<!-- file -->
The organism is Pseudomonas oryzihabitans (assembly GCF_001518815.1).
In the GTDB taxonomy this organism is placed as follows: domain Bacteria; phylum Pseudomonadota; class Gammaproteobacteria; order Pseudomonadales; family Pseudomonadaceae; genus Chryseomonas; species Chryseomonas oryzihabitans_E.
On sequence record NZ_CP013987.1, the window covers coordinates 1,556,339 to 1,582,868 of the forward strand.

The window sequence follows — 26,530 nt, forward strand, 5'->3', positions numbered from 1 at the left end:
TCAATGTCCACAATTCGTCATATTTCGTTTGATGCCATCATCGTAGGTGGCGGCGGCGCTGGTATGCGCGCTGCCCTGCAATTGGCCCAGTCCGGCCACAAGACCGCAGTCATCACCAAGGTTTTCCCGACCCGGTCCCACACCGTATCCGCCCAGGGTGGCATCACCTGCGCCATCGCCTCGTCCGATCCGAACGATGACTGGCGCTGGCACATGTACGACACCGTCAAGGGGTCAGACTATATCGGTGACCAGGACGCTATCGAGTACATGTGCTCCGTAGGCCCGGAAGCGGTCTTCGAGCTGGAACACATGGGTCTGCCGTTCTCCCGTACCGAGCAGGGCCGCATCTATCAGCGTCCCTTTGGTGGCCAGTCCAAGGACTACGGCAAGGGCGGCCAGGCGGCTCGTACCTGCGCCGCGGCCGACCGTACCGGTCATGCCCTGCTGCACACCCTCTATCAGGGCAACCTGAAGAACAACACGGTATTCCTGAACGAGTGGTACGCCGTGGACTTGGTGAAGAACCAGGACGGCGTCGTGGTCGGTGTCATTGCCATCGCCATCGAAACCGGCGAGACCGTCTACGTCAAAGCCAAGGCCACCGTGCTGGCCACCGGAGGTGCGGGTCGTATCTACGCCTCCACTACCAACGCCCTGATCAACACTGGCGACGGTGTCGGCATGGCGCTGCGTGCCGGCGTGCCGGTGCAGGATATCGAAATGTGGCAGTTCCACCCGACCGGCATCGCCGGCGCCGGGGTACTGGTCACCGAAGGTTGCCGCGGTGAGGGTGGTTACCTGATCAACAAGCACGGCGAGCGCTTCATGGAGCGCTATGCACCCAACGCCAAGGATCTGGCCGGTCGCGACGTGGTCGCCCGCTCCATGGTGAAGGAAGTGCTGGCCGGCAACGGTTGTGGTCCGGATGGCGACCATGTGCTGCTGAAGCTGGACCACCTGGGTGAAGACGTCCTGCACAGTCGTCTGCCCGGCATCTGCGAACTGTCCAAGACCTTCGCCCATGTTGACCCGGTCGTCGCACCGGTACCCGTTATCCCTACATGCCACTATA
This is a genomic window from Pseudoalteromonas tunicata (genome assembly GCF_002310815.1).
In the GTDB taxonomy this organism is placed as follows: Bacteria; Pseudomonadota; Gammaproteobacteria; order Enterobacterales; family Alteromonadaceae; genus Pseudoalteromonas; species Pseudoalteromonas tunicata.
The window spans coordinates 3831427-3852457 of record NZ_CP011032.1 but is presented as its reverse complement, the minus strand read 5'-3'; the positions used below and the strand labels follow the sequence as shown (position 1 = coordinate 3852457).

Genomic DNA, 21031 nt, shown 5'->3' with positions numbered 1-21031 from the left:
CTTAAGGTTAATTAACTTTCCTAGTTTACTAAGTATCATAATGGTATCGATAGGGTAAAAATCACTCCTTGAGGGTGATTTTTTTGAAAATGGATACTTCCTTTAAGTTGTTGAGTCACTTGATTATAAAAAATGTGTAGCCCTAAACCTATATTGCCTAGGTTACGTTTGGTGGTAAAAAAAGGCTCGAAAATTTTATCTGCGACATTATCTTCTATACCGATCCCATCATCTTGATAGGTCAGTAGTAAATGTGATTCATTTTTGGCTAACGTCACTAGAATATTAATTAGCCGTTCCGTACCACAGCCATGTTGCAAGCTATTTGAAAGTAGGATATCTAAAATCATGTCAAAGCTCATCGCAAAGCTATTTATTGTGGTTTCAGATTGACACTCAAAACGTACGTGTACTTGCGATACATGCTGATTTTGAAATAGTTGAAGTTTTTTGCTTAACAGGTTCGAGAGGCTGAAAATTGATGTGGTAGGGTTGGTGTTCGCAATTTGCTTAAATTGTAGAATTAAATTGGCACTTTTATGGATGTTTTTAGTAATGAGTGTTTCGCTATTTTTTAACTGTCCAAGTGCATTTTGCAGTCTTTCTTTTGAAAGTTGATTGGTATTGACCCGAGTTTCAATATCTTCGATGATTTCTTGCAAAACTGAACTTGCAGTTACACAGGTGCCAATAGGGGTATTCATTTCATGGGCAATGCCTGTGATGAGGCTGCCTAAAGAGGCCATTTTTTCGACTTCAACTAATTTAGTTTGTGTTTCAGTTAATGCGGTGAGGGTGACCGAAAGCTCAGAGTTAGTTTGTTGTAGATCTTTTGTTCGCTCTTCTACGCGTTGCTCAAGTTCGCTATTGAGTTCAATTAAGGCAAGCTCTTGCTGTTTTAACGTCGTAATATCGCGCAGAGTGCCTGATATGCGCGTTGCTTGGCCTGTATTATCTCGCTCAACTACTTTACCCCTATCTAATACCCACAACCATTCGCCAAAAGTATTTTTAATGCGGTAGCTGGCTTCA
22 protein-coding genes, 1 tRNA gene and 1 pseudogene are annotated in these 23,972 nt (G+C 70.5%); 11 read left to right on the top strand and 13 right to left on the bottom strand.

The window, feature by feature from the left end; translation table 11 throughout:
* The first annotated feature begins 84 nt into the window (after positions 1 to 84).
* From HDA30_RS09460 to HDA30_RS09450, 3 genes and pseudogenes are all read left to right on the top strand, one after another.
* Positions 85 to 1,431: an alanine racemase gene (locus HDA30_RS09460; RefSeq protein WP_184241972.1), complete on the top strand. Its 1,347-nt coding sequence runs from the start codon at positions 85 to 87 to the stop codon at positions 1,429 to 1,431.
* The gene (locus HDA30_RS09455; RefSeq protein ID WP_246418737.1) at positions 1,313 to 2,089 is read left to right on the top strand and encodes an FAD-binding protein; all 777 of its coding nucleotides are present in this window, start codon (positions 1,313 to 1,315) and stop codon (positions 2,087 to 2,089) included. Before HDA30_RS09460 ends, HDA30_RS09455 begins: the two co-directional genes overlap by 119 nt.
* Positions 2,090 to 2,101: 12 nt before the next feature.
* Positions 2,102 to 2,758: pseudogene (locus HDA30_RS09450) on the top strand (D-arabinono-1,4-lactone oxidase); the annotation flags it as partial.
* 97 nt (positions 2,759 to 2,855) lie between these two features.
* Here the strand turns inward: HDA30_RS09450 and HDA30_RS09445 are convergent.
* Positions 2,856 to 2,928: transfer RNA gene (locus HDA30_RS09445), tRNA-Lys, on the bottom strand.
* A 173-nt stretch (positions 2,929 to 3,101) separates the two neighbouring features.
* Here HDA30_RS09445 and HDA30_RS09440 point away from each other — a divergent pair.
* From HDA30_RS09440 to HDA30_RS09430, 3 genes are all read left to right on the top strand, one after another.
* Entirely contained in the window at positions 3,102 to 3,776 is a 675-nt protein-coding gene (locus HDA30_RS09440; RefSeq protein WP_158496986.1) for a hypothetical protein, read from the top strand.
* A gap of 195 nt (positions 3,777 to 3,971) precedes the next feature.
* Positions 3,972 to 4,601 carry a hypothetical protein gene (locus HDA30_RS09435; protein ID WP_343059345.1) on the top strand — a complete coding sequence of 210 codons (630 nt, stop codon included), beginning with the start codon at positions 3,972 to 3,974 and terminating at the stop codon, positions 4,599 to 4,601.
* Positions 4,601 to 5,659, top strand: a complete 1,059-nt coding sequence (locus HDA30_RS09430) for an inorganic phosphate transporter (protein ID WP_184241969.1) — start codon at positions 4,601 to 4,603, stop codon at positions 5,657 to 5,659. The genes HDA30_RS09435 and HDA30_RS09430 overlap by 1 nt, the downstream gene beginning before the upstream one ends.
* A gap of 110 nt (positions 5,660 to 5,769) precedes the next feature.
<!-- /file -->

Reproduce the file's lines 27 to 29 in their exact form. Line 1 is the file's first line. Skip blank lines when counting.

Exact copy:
* Positions 3,972 to 4,601 carry a hypothetical protein gene (locus HDA30_RS09435; protein ID WP_343059345.1) on the top strand — a complete coding sequence of 210 codons (630 nt, stop codon included), beginning with the start codon at positions 3,972 to 3,974 and terminating at the stop codon, positions 4,599 to 4,601.
* Positions 4,601 to 5,659, top strand: a complete 1,059-nt coding sequence (locus HDA30_RS09430) for an inorganic phosphate transporter (protein ID WP_184241969.1) — start codon at positions 4,601 to 4,603, stop codon at positions 5,657 to 5,659. The genes HDA30_RS09435 and HDA30_RS09430 overlap by 1 nt, the downstream gene beginning before the upstream one ends.
* A gap of 110 nt (positions 5,660 to 5,769) precedes the next feature.